The wind hurries through the trees, bustling among the brown leaves, a sound of winter come too soon. The temperature drops and the mercury in the glass chases it - I look out and reconsider. Cows can move another day, will be happy to wait. The steel of broken equipment is cold enough to bite bare hands, that too is put off to another day.
Outside, kittens are found in small, warm, furry piles and Rex the beagle hides away from better insulated rabbits in Rosie's dog house. Even Rosie, the stupendously insulated, shivers though she refuses to acknowledge any shelter. We are inside our tiny house, Beth and I, snug and warm in frigid come too soon. Blankets on couch and chairs comfort us, lights glow warmly and hot water for tea steams in the kettle, but it is early November and this cold belongs to mid January. Perhaps January has misplaced it's weather. Someone should return it - with compliments.
The tiny house is cozy and safe, but again, it is too soon. Our sanctuary is too small to hide in for two extra months of cruel winter. We love our small space, we love each other, but there is only so much time two humans can spend in close proximity. Beth practicing the same song over and over on the guitar and me making the same silly word jokes could lead to murderous intent. To be trapped in that loving small space would not be good, no it would not.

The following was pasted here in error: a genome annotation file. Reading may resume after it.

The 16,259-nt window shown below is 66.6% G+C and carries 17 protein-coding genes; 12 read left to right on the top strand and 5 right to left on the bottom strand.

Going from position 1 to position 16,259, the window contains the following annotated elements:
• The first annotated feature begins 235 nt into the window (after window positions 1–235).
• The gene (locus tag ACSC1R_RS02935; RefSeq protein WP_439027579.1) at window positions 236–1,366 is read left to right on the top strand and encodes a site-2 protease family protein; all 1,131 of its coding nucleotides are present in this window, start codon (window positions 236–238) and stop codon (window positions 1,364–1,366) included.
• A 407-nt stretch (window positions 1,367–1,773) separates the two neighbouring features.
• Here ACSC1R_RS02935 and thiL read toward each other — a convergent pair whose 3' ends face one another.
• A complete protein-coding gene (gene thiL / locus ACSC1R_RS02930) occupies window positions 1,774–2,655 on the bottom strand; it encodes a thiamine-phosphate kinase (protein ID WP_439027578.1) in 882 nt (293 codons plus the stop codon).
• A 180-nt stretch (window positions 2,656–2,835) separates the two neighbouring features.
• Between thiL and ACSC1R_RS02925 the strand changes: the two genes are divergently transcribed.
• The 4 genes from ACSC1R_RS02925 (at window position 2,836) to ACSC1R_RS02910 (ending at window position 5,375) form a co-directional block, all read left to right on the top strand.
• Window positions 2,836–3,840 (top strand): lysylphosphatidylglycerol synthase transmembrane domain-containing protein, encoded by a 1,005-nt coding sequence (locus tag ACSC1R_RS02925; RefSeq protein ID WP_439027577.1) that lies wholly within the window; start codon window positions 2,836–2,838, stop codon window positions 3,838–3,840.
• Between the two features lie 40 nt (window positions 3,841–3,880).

And so we leave, finding chores to do, places to go despite the cold. The wind becomes our shivery cohort, muttering ceaselessly in our ears. In time, this rime filled faction becomes welcome, but only to chivvy us along from task to task. And in the end it encourages us home, making us glad of a respite from it's grumbling and moaning.
The tiny house welcomes us in, glowing from the windows, warm from the electric heater chuffing happily in place (the wood stove's last section of flu hasn't yet arrived). It lacks running water and any semblance of privacy, but we like it and returning to it after a cold day of work, can enjoy each other once more.